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William Rolleston : a New Zealand statesman



For many years the Native question was difficult and thorny. It was as troublesome to the New Zealand Parliament as was the Irish problem to the Imperial Parliament. It gave rise to the same bitter accusations of bad faith; it was marked by the same vacillations of policy on the part of the rulers—sometimes yielding and conciliatory, and sometimes firm and even harsh; and in each case it imperilled or ruined the reputations of many statesmen.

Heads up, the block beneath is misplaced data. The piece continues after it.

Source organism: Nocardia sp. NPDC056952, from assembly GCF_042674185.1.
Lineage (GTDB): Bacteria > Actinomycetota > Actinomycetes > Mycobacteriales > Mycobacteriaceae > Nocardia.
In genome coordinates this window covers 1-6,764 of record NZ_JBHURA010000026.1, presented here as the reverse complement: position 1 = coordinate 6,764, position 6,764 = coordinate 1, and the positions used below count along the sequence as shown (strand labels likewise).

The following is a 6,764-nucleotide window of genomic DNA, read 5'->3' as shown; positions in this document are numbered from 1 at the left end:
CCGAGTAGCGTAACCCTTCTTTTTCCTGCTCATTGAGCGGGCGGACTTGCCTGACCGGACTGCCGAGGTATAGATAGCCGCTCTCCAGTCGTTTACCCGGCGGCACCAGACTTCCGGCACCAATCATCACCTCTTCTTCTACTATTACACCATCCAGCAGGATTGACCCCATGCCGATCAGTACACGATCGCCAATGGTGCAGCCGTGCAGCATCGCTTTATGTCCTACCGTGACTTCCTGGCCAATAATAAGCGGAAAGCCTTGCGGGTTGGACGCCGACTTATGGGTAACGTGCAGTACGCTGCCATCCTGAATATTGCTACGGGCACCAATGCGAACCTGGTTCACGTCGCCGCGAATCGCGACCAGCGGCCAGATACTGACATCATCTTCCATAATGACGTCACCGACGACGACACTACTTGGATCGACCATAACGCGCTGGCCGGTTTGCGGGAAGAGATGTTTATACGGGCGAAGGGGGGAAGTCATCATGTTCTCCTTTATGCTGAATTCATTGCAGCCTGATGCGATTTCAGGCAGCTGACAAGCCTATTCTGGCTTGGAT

The reader will not have proceeded far with his study of New Zealand history before he discovered that there are two strongly opposed schools of thought on many incidents in Maori history. On the one side are the ardent philo-Maoris who can find nothing to blame in the Maoris, and nothing to approve of in the actions of successive governments. These people would be known in England as belonging to Exeter Hall, and indeed that phrase is not infrequently found in early New Zealand controversies. On the other side are ranged most of the settlers who, without regard to the causes of conflict, suffered heavy losses at the hands of Maori War parties—who saw, perhaps, their families murdered, their homes destroyed and farms ravaged. To these settlers we must add the various successive Native Ministers who had to cope with the incredibly intricate problems that arose from time to time. page 153It is significant that, though these Ministers expressed the utmost solicitude for the welfare of the Native race and in every case strove incessantly to preserve amicable relations, their good intentions were often frustrated by their own blunders or the untoward course of events. But of their goodwill towards the Native race there can be no doubt.